The public knows that John Glenn, the embodiment of gravitas, has earned the label of national hero several times over, and at 84, has carried the title for longer than many people have been alive.
“Excuse me,” says Glenn’s longtime chief of staff, Mary Jane Veno, materializing in the doorway. “They docked. They docked perfectly.”
This is the news he’s been waiting for, word that Discovery — the same shuttle he boarded in 1998, making him the oldest person ever in space — has successfully connected with the International Space Station.
“Oh good, good,” says Glenn. “I’m glad to hear that.”
Suddenly Glenn is far from being a politician or a hero — he's Bud from New Concord (as the folks there remember him), an aeronautics fanatic who’s had a thing for flight ever since the day in day in 1929 when his dad, John Herschel Glenn Sr., pulled over to the side of a grass-field airport during a drive to Cambridge, saw that a pilot was offering rides aboard an open-cockpit airplane, turned to his 8-year-old son and said those six magic words: “You want to go up, Bud?”
“Hey MJ, have they sent any more expanded pictures down of the protective tiles? That’s what they’re gonna take pictures of when they’re belly up to the station, you know,” Glenn says to Veno The more he talks about space, the more clearly it seems those youthful, all-American features come into focus: the deep dimples, the still reddish-blond eyebrows, the freckles. (Author Tom Wolfe once called Glenn’s “the sunniest face in 10 counties.”)
The former astronaut knows that now that Discovery and the enormous space station are linked, they'll be as bright as a first-magnitude star, visible to the naked eye in the night sky above his downtown Columbus apartment. NASA’s web site provides schedules instructing on the best viewing times and where to gaze.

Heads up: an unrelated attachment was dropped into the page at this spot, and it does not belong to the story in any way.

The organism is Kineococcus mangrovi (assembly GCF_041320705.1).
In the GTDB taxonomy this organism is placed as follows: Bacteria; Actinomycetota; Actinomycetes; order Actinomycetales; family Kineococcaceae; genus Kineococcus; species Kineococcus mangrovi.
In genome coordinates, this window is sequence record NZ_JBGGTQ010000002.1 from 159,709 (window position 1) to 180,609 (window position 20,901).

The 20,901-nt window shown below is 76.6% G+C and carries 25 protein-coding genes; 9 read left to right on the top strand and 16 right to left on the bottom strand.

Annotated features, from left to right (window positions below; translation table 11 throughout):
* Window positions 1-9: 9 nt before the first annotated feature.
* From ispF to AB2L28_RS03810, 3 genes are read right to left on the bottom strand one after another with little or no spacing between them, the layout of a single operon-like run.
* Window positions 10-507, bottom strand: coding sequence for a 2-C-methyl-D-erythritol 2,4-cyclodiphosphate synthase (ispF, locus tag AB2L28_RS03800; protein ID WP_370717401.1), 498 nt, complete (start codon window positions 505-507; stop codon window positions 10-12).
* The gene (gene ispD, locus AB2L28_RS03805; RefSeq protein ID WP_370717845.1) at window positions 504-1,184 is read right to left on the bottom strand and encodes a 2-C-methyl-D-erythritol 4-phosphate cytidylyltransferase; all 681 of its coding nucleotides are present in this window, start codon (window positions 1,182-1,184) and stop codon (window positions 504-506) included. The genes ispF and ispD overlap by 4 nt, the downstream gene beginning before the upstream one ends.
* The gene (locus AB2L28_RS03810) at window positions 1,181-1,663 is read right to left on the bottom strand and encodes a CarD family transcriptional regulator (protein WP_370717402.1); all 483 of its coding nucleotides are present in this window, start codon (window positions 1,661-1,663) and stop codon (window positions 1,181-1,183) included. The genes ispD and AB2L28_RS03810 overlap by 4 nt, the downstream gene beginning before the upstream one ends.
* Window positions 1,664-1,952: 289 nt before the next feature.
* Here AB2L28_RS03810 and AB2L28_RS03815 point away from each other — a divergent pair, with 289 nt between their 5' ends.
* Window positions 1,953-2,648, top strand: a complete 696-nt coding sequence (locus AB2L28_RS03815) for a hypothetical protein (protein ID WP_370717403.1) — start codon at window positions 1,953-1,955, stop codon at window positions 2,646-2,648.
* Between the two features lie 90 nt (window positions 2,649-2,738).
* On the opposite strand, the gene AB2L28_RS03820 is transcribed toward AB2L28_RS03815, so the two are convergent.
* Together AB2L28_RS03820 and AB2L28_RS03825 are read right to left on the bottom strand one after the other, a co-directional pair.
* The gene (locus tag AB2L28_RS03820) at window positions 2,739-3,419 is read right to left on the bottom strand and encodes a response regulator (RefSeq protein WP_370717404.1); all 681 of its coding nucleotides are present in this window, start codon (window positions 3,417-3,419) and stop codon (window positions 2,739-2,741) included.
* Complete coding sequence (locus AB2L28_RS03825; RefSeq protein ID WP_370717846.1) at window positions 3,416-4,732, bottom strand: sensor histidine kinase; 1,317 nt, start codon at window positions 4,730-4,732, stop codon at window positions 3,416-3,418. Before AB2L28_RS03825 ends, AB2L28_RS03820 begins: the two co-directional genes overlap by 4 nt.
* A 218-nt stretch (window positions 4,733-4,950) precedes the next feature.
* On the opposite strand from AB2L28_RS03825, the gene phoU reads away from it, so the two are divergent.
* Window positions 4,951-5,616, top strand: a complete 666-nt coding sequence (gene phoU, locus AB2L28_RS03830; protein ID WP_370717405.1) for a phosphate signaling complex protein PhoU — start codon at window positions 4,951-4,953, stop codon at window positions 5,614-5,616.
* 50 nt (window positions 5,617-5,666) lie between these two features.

“Can you get [a schedule] for the next l0 days? Probably for the whole flight?” he asks Veno, who disappears again.
John Glenn wants kids in schools across America to feel this same mixture of insatiable curiosity and fascination about the galaxy. Unlike during the space race of the 1960s, teachers no longer regularly wheel a television set into their classrooms, allowing kids to sit spellbound in front of images of astronauts rocketing off the earth. Still, says Glenn, students should be steeped in the sound math and science education that prepares them to appreciate the wonders of space, and necessary to become an astronaut.
He knows, too, that the solid values and constant encouragement to explore that he received in New Concord are responsible for his own accomplishments, and he and a band of dedicated citizens in his hometown are determined to share those virtues with another generation, inspiring them to reach the same heights.
“I talk a lot about that these days,” says Glenn. “I think it is so key to the future of our country.”